Tuesday is the MRv to asses the state of the Venus sinus thrombosis from the initial stay in Seattle.

Wednesday is the functional MRI to asses the location of her speech center, right or left hemisphere.

The MR tech will be the same for both and she is great, she wanted to do the MRv without anesthesia, tried it, but Kate is having to much anxiety, she could not calm down enough to get good images.

Mike and I are waiting in the recovery area where Kate will be brought to when the scan is done in about 20min.

The failure to make it through the short MRv without anesthesia does not bode well for the Functional MR tomorrow. If she is not able to complete the MR tomorrow, we will be headed towards the WADA test that introduces greater risk to get at the same answers.


Big Sky Intervention

Mission accomplished, thank you Mike and Gale for the vehicle, equipment, financial and emotional support. The trip to Big Sky was the the perfect remedy for the whole family after Barb and Kate being at Mayo Clinic for a week and half.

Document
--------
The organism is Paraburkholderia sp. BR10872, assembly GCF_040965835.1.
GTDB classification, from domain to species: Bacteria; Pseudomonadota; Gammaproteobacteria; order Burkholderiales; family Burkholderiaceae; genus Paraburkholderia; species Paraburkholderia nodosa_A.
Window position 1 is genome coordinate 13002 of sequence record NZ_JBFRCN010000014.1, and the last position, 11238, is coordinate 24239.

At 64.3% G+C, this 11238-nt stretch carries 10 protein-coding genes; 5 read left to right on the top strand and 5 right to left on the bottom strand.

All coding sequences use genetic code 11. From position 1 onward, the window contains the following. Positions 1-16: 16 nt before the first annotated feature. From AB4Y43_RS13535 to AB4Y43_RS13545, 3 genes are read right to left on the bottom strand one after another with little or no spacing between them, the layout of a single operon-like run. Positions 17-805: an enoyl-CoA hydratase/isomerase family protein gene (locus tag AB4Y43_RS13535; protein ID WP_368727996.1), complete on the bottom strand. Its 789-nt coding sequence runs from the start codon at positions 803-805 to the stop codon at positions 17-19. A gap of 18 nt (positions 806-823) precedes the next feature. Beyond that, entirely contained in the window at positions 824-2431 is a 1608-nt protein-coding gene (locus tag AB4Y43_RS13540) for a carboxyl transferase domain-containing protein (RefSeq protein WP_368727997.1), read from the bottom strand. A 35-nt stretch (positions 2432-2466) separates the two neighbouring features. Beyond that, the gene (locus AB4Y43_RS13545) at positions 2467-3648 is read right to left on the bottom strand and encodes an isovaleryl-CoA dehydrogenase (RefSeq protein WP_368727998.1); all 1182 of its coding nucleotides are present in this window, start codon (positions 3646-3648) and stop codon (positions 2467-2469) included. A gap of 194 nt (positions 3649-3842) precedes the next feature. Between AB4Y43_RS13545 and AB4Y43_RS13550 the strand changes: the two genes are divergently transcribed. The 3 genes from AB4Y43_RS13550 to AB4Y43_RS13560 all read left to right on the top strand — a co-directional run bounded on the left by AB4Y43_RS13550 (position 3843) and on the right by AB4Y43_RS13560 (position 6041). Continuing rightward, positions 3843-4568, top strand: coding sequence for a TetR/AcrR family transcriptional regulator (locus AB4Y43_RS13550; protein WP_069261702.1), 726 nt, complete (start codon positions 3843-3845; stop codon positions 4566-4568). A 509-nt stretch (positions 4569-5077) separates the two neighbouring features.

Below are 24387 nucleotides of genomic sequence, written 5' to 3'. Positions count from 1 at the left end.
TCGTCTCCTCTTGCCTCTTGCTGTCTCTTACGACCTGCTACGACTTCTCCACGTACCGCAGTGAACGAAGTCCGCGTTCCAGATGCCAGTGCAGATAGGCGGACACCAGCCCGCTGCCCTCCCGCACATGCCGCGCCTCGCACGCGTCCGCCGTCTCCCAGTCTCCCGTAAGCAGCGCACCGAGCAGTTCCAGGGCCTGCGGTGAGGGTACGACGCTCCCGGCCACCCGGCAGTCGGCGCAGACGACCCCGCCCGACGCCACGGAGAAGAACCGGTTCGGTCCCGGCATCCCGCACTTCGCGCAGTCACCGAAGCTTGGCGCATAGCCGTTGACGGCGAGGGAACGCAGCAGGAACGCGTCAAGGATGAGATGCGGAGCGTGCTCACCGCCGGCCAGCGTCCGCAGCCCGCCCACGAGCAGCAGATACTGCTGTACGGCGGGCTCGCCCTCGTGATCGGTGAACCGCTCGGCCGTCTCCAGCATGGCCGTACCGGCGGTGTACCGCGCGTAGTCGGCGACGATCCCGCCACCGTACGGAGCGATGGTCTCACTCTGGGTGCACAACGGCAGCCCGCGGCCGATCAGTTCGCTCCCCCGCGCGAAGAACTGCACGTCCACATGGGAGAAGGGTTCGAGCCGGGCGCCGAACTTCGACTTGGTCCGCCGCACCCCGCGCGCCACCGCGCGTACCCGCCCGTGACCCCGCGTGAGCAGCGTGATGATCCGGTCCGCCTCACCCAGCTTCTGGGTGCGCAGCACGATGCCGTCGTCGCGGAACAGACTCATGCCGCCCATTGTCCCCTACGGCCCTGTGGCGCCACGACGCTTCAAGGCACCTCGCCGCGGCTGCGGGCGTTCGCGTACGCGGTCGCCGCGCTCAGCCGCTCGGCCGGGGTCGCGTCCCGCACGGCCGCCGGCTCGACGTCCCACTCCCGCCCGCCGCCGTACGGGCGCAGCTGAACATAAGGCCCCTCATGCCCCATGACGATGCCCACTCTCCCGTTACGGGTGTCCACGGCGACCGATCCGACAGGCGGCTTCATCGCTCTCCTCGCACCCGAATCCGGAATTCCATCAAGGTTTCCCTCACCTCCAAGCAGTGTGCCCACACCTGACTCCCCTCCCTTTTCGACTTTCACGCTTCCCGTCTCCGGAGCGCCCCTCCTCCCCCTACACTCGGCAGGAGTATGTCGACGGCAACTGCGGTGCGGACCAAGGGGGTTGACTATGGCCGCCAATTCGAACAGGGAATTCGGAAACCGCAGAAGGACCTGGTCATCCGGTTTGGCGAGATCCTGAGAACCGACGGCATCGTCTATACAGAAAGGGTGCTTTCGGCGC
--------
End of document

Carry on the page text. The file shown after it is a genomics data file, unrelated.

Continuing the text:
Being in Big Sky for the weekend, removed from all the trappings of home, surrounded instead by family, friends and the beauty of the Rocky Mountains. We focused our energy on Paetra and Isabelle with the help of the ski team community. The hurt and fear they experienced from Kate and Barb being away faded into the fabric of the weekend. The interweaving of races and family meals created a shared set of goals that brought us back together in a rapid and concise way.

Twelve hours together in a car over three days was a bit much, but it worked. The further we got from home the problems and concerns Paetra and Isabelle had built up faded. Getting out of the familiar environment and breaking the routine of home accelerated their ability to let go of what they had built up inside.